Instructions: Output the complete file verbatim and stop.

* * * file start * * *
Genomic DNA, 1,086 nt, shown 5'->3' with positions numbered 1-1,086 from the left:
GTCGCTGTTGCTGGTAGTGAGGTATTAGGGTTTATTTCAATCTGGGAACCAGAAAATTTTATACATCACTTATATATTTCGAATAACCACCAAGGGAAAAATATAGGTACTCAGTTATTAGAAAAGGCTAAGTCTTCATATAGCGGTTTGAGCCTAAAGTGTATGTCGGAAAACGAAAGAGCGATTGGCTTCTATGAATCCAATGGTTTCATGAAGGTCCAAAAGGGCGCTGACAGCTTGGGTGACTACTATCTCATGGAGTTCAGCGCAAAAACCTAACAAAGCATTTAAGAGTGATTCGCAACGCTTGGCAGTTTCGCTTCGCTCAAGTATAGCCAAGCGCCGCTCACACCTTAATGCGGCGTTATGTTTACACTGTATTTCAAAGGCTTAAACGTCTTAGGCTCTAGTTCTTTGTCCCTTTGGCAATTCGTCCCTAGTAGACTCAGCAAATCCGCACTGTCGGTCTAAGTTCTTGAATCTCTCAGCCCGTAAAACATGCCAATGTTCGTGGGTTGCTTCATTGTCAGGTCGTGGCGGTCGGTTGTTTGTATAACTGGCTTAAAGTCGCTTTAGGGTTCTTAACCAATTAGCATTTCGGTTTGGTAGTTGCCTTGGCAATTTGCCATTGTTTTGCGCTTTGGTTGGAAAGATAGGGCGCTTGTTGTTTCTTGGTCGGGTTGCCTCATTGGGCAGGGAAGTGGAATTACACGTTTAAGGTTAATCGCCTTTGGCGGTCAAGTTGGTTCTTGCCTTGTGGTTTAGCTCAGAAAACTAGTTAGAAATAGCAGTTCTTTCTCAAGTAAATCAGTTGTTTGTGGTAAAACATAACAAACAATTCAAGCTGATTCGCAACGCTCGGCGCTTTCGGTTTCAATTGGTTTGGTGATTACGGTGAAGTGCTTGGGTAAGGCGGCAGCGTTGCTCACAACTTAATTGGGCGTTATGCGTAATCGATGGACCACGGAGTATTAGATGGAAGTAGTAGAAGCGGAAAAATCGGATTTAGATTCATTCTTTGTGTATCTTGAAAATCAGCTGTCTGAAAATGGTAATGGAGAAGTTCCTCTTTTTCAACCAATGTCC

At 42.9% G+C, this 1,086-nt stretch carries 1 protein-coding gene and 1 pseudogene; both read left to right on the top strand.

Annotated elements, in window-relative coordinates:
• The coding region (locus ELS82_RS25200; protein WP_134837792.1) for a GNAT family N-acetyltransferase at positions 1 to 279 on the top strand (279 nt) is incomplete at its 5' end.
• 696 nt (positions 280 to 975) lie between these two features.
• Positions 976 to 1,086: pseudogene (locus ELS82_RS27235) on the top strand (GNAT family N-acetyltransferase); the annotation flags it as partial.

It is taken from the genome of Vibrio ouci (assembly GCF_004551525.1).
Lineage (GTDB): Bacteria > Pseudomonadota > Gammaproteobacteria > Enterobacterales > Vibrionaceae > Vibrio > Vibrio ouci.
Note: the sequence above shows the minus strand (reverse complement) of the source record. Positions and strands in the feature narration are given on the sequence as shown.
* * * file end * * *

Genomic DNA, 1,086 nt, shown 5'->3' with positions numbered 1-1,086 from the left:
GTCGCTGTTGCTGGTAGTGAGGTATTAGGGTTTATTTCAATCTGGGAACCAGAAAATTTTATACATCACTTATATATTTCGAATAACCACCAAGGGAAAAATATAGGTACTCAGTTATTAGAAAAGGCTAAGTCTTCATATAGCGGTTTGAGCCTAAAGTGTATGTCGGAAAACGAAAGAGCGATTGGCTTCTATGAATCCAATGGTTTCATGAAGGTCCAAAAGGGCGCTGACAGCTTGGGTGACTACTATCTCATGGAGTTCAGCGCAAAAACCTAACAAAGCATTTAAGAGTGATTCGCAACGCTTGGCAGTTTCGCTTCGCTCAAGTATAGCCAAGCGCCGCTCACACCTTAATGCGGCGTTATGTTTACACTGTATTTCAAAGGCTTAAACGTCTTAGGCTCTAGTTCTTTGTCCCTTTGGCAATTCGTCCCTAGTAGACTCAGCAAATCCGCACTGTCGGTCTAAGTTCTTGAATCTCTCAGCCCGTAAAACATGCCAATGTTCGTGGGTTGCTTCATTGTCAGGTCGTGGCGGTCGGTTGTTTGTATAACTGGCTTAAAGTCGCTTTAGGGTTCTTAACCAATTAGCATTTCGGTTTGGTAGTTGCCTTGGCAATTTGCCATTGTTTTGCGCTTTGGTTGGAAAGATAGGGCGCTTGTTGTTTCTTGGTCGGGTTGCCTCATTGGGCAGGGAAGTGGAATTACACGTTTAAGGTTAATCGCCTTTGGCGGTCAAGTTGGTTCTTGCCTTGTGGTTTAGCTCAGAAAACTAGTTAGAAATAGCAGTTCTTTCTCAAGTAAATCAGTTGTTTGTGGTAAAACATAACAAACAATTCAAGCTGATTCGCAACGCTCGGCGCTTTCGGTTTCAATTGGTTTGGTGATTACGGTGAAGTGCTTGGGTAAGGCGGCAGCGTTGCTCACAACTTAATTGGGCGTTATGCGTAATCGATGGACCACGGAGTATTAGATGGAAGTAGTAGAAGCGGAAAAATCGGATTTAGATTCATTCTTTGTGTATCTTGAAAATCAGCTGTCTGAAAATGGTAATGGAGAAGTTCCTCTTTTTCAACCAATGTCC

At 42.9% G+C, this 1,086-nt stretch carries 1 protein-coding gene and 1 pseudogene; both read left to right on the top strand.

Annotated elements, in window-relative coordinates:
• The coding region (locus ELS82_RS25200; protein WP_134837792.1) for a GNAT family N-acetyltransferase at positions 1 to 279 on the top strand (279 nt) is incomplete at its 5' end.
• 696 nt (positions 280 to 975) lie between these two features.
• Positions 976 to 1,086: pseudogene (locus ELS82_RS27235) on the top strand (GNAT family N-acetyltransferase); the annotation flags it as partial.

It is taken from the genome of Vibrio ouci (assembly GCF_004551525.1).
Lineage (GTDB): Bacteria > Pseudomonadota > Gammaproteobacteria > Enterobacterales > Vibrionaceae > Vibrio > Vibrio ouci.
Note: the sequence above shows the minus strand (reverse complement) of the source record. Positions and strands in the feature narration are given on the sequence as shown.